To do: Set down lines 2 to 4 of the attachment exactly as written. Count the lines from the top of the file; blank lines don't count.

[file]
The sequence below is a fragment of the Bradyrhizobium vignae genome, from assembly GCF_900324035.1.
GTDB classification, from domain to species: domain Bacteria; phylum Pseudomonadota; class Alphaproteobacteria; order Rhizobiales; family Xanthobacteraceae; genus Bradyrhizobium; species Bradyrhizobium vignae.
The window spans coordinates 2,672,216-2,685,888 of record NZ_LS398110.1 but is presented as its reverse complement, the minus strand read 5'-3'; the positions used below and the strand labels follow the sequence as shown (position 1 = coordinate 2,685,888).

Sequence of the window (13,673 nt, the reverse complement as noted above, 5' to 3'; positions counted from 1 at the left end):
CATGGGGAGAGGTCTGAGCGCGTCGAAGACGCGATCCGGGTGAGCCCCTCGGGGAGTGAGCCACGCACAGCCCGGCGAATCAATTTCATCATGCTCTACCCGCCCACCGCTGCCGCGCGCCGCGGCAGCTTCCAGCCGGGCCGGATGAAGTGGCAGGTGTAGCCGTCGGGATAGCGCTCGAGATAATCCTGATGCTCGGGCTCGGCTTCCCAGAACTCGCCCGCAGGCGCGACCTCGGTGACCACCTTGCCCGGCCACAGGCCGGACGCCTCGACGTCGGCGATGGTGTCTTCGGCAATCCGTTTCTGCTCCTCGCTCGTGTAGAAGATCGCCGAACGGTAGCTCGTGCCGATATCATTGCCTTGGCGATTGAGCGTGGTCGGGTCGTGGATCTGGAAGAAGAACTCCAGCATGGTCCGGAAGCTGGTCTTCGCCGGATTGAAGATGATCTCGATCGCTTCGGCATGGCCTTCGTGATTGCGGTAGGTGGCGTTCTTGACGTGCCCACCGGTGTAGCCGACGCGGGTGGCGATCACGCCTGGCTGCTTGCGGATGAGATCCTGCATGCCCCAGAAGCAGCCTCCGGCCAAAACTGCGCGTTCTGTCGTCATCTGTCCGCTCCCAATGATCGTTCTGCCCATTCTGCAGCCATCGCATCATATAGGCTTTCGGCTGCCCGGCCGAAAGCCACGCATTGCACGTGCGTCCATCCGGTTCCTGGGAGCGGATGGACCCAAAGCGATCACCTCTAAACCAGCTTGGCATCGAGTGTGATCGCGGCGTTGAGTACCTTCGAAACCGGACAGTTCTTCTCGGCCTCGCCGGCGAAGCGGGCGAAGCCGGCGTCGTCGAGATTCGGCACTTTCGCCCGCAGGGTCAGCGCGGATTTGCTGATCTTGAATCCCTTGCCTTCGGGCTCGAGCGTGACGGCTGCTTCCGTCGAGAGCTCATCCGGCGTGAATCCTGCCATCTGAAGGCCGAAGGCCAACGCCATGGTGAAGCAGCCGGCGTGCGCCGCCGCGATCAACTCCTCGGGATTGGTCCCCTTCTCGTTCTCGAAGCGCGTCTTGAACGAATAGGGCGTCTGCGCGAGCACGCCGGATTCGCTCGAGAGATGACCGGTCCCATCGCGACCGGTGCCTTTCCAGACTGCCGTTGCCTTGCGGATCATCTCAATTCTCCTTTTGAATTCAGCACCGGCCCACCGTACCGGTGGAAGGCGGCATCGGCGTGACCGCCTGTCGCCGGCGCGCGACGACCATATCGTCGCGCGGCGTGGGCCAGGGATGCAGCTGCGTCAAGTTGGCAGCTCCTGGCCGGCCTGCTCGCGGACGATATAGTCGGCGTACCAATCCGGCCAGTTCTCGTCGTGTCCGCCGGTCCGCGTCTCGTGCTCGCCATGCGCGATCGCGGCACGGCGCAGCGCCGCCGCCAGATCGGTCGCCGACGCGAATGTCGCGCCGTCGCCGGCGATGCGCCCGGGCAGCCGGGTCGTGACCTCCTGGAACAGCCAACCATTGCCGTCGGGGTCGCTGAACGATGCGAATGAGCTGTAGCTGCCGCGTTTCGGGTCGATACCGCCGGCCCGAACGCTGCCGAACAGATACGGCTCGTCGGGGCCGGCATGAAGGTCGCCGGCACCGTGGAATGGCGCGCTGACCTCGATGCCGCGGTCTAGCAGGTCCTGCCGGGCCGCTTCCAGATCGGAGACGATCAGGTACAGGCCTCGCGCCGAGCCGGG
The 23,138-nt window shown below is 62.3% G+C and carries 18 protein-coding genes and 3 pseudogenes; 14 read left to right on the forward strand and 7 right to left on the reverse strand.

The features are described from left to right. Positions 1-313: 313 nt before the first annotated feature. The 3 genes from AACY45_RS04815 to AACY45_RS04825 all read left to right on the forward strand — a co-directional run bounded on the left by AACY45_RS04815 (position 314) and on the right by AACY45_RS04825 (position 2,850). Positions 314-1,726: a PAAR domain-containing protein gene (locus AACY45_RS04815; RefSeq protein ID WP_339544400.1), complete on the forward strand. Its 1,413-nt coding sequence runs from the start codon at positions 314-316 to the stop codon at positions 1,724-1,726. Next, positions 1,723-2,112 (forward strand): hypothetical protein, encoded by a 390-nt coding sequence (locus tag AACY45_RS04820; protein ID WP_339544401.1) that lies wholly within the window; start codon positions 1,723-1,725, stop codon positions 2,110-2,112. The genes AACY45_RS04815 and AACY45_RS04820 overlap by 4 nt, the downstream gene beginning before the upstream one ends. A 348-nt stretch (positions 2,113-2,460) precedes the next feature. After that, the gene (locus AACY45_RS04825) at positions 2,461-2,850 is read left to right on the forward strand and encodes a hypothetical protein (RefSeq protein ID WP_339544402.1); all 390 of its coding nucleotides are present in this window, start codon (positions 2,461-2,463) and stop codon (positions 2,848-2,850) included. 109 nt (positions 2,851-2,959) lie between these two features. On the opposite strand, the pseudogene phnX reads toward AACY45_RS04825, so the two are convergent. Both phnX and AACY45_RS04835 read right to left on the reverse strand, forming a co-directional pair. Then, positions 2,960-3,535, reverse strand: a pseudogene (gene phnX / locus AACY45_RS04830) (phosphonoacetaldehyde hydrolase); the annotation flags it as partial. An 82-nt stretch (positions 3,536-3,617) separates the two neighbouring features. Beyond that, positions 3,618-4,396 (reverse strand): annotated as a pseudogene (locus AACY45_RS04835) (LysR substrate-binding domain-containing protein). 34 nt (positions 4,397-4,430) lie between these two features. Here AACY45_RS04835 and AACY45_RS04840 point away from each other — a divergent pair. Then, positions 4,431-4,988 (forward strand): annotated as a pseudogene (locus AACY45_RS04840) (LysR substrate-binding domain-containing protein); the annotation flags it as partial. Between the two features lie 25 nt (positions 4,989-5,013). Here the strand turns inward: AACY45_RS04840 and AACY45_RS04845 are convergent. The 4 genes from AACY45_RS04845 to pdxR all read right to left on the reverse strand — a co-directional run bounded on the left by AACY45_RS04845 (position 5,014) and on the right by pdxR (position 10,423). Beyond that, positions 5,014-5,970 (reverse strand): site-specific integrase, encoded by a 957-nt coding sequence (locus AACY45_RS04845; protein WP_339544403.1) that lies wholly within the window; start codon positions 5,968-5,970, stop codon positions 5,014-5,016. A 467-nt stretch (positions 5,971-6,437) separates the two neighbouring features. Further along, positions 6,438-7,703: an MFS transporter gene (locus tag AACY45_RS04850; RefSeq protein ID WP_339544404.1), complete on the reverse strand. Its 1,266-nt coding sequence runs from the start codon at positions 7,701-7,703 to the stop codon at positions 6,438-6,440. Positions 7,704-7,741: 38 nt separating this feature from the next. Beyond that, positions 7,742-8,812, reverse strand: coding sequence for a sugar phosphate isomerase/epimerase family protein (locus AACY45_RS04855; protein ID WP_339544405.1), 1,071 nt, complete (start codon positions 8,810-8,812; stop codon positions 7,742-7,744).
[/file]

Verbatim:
GTDB classification, from domain to species: domain Bacteria; phylum Pseudomonadota; class Alphaproteobacteria; order Rhizobiales; family Xanthobacteraceae; genus Bradyrhizobium; species Bradyrhizobium vignae.
The window spans coordinates 2,672,216-2,685,888 of record NZ_LS398110.1 but is presented as its reverse complement, the minus strand read 5'-3'; the positions used below and the strand labels follow the sequence as shown (position 1 = coordinate 2,685,888).

Sequence of the window (13,673 nt, the reverse complement as noted above, 5' to 3'; positions counted from 1 at the left end):